A type of schizophrenia characterized by frequent incoherence; marked loosening of associations, or grossly disorganized behavior and flat or grossly inappropriate affect that does not meet the criteria for the catatonic type; associated features include extreme social withdrawal, grimacing, mannerisms, mirror gazing, inappropriate giggling, and other odd behavior. (Dorland, 27th ed)

Disorganized Schizophrenias
A type of schizophrenia characterized by frequent incoherence; marked loosening of associations, or grossly disorganized behavior and flat or grossly inappropriate affect that does not meet the criteria for the catatonic type; associated features include extreme social withdrawal, grimacing, mannerisms, mirror gazing, inappropriate giggling, and other odd behavior. (Dorland, 27th ed)

Disorientation
Confusion about the time of day, date, or season (time), where one is (place), or who one is (person).



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Disorder, Gonadal
Disease of the ovaries and testes of any etiology.

Disorder, Facial Nerve
Diseases of the facial nerve or nuclei. Pontine disorders may affect the facial nuclei or nerve fascicle. The nerve may be involved intracranially, along its course through the petrous portion of the temporal bone, or along its extracranial course. Clinical manifestations include facial muscle weakness, loss of taste from the anterior tongue, hyperacusis, and decreased lacrimation.

Disorder, Esophageal Motility
Disorders affecting the motor function of the upper or lower esophageal sphincters, the esophageal body, or a combination of these parts. The failure of the sphincters to maintain a tonic pressure may result in the impeding of the passage of food, regurgitation of food, or reflux of gastric acid into the esophagus.

Disorder, Elimination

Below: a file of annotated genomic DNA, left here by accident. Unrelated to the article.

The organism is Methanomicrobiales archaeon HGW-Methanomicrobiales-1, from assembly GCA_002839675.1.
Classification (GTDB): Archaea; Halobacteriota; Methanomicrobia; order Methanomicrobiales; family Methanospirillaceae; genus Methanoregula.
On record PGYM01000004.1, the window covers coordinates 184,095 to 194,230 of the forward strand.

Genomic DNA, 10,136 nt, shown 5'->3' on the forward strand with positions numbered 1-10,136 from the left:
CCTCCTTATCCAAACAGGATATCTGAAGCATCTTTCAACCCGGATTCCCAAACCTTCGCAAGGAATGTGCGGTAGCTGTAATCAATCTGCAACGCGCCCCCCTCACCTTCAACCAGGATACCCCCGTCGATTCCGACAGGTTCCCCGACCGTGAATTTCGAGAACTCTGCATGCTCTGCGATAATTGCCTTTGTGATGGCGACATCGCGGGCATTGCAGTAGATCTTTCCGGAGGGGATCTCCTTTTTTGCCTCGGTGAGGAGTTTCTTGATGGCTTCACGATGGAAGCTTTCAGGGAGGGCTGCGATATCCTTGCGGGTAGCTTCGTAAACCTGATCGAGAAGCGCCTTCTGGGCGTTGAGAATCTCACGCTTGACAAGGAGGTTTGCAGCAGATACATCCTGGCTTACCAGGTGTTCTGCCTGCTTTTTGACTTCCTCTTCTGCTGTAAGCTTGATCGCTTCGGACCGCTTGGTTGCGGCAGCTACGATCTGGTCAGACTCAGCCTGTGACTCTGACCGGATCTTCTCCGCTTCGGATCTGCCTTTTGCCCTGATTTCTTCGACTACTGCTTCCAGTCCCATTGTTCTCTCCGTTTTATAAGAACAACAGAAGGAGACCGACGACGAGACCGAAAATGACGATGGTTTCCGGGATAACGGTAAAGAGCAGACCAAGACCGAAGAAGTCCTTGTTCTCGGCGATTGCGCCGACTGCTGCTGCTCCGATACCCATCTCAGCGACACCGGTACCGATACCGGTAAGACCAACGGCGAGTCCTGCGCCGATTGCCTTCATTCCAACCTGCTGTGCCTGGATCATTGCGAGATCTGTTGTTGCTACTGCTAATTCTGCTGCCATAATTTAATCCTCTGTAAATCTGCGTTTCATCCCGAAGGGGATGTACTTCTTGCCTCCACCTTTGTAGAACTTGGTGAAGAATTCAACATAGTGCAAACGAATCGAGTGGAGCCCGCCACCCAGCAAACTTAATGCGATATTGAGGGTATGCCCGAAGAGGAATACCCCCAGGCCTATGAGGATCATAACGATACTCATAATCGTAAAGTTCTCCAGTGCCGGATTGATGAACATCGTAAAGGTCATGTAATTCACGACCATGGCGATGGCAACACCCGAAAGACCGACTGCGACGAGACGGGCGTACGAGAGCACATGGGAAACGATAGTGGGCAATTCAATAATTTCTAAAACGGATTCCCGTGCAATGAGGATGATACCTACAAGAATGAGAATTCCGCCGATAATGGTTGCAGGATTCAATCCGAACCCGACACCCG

Excretory-related psychiatric disorders usually diagnosed in infancy or childhood.

Disorder, Eczematous
Any of a variety of eruptive skin disorders characterized by erythema, oozing, vesiculation, and scaling. Etiology is varied.

Disorder, Dysthymic

Disorder, Drug Use
Disorders related to substance abuse, the side effects of a medication, toxin exposure, and ALCOHOL-RELATED DISORDERS.

Disorder, Dissociative Identity
A dissociative disorder in which the individual adopts two or more distinct personalities. Each personality is a fully integrated and complex unit with memories, behavior patterns and social friendships. Transition from one personality to another is sudden.

Disorder, Dissociative
Sudden temporary alterations in the normally integrative functions of consciousness.

Disorder, Depressive
An affective disorder manifested by either a dysphoric mood or loss of interest or pleasure in usual activities. The mood disturbance is prominent and relatively persistent.

Disorder, Multiple Personality
A dissociative disorder in which the individual adopts two or more distinct personalities. Each personality is a fully integrated and complex unit with memories, behavior patterns and social friendships. Transition from one personality to another is sudden.